World | USA

Decoding George W. Bush

Bush liked to party, was popular and wasn’t interested in politics

  • By Mick O’Reilly, Senior Associate Editor
  • Published: 21:22 February 16, 2013
  • Gulf News

  • Image Credit: Gulf News Archives
  • George W. Bush, Former US president

Dubai: There’s one image of US President George W. Bush that will forever endure: That of a deer caught in the headlights, staring into the unknown in front of a class of kindergarten pupils as he read “My Pet Goat” to them on the morning of September 11, 2001.

For a minute he stared and squirmed in his seat after receiving a whispered word in his ear that the United States was under attack, that the two planes had crashed into the World Trade Centre Towers 1 and 2, and that he, as the nation’s Commander-in-Chief, leader of the richest and most powerful nation in the world, needed to do something PDQ — pretty darn quick.

But there was nothing as the seconds ticked by.

Nothing as some more ticked by. And then more seconds. It was the biggest lapse in an elementary school since Vice-President Dan Quayle – the right-hand-man to George H. Bush — misspelled “potato”.

But if Bush junior were to be marked by the teacher for his actions in the wake of the terror attacks and for the remaining six years of his presidency, how would he fare?

Certainly, in terms of trying, he would receive top marks. His War on Terror changed the world forever — just as the images of those jets flying into the Twin Towers did — and a dozen years after those events, we’re still living with the consequences.

In economics, he scores low — and again Americans are still living with the consequences of his actions.

If President Bill Clinton’s last term was dominated by his affairs in the bedroom, at least when it came to affairs of a fiscal nature, he was a genius. On taking office, Bush inherited a thriving economy, an employment rate of 5 per cent, and a balanced federal balance sheet — US Inc was breaking even and its spending was in line with its income.

Score him an ‘F’.

Sometime during his education at Andover, Massachusetts, he missed basic maths classes, likely spending too much time on the football field and baseball diamond. Conventional wisdom is that taxes need to be increased at times of war — Income Tax itself was first introduced in Britain at sixpence on the pound to fund the Crimean War. But twice Bush opted for military engagement — in Afghanistan and Iraq — and in both places there was no end-game plan not prospect in sight then — and the military moves also coincided with tax cuts and breaks to US citizens. In effect, it’s the main macro-economic reason why today, President Barack Obama is wrestling with a federal budget deficit of $15 billion (Dh55 billion). And those same tax breaks and cuts have also so rigidly right-wing Republican thinking that lower taxes are indeed a right and not a privilege.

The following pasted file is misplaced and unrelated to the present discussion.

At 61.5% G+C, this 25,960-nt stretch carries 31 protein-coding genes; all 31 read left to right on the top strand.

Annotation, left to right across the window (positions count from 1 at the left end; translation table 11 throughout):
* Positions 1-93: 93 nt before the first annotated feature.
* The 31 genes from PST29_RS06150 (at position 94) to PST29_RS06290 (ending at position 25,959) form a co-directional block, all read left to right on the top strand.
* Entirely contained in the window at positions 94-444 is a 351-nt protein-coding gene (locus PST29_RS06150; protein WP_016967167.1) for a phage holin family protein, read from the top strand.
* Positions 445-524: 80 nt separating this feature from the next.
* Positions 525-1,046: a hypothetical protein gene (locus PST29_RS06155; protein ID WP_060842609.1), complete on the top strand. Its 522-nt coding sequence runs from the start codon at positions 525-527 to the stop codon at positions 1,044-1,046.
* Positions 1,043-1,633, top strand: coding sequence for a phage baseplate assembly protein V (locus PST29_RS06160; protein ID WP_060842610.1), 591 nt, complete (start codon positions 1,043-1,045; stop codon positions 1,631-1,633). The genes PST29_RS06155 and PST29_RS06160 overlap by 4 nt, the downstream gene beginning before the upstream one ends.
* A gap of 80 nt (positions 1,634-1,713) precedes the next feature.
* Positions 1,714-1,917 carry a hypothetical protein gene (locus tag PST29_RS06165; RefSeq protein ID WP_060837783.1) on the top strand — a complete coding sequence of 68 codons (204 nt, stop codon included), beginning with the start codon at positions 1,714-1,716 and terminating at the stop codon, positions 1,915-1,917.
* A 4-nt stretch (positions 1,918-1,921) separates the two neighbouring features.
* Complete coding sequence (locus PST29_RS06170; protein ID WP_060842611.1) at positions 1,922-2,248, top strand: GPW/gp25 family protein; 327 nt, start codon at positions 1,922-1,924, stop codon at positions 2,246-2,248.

Bush wasn’t a particularly bright student — he had a reputation for being an occasional trouble maker. But his family had connections. His grandfather had been a long-serving Republican senator for Connecticut and his father was a well-respected businessman and diplomat. It was those connections that landed his a place at Yale. Bush liked to party, was popular and wasn’t interested in politics or in the anti-Vietnam War demonstrations simmering on and off American campuses.

But two weeks before his graduation, Bush received a draft notice. His family connections landed him a place in the Texas National Guard air wing — safe and in no danger of being shipped to the paddy fields of the Mekong delta.

Heck, some day he might be Commander-in-Chief, so he better learn about how a war is really fought, from offices and on home soil, not in the front lines, and real heroes are the ones who plan the war, not those who get the medals for doing the dirty work.

He scores a D.

He also gets failing grade when it comes to law — you can’t exact information under torture, every one has basic rights, and all are equal before the law. That’s a big fat ‘F’ in this case.

International relations? If you ain’t with us, you’re against us. His father built an international coalition of the willing to evict Saddam Hussain from Iraq. Bush built a coalition of those willing to believe dubious intelligence reports on Weapons of Mass Destruction.

Another F.

So how would that elementary teacher sum up his presidential report card?

“George has learning difficulties, is disruptive and anti-social in class, fails to understand basic commands, and is a bad influence on others. He tries hard but the Oval Office isn’t for him.”

But those family connections sure do help.

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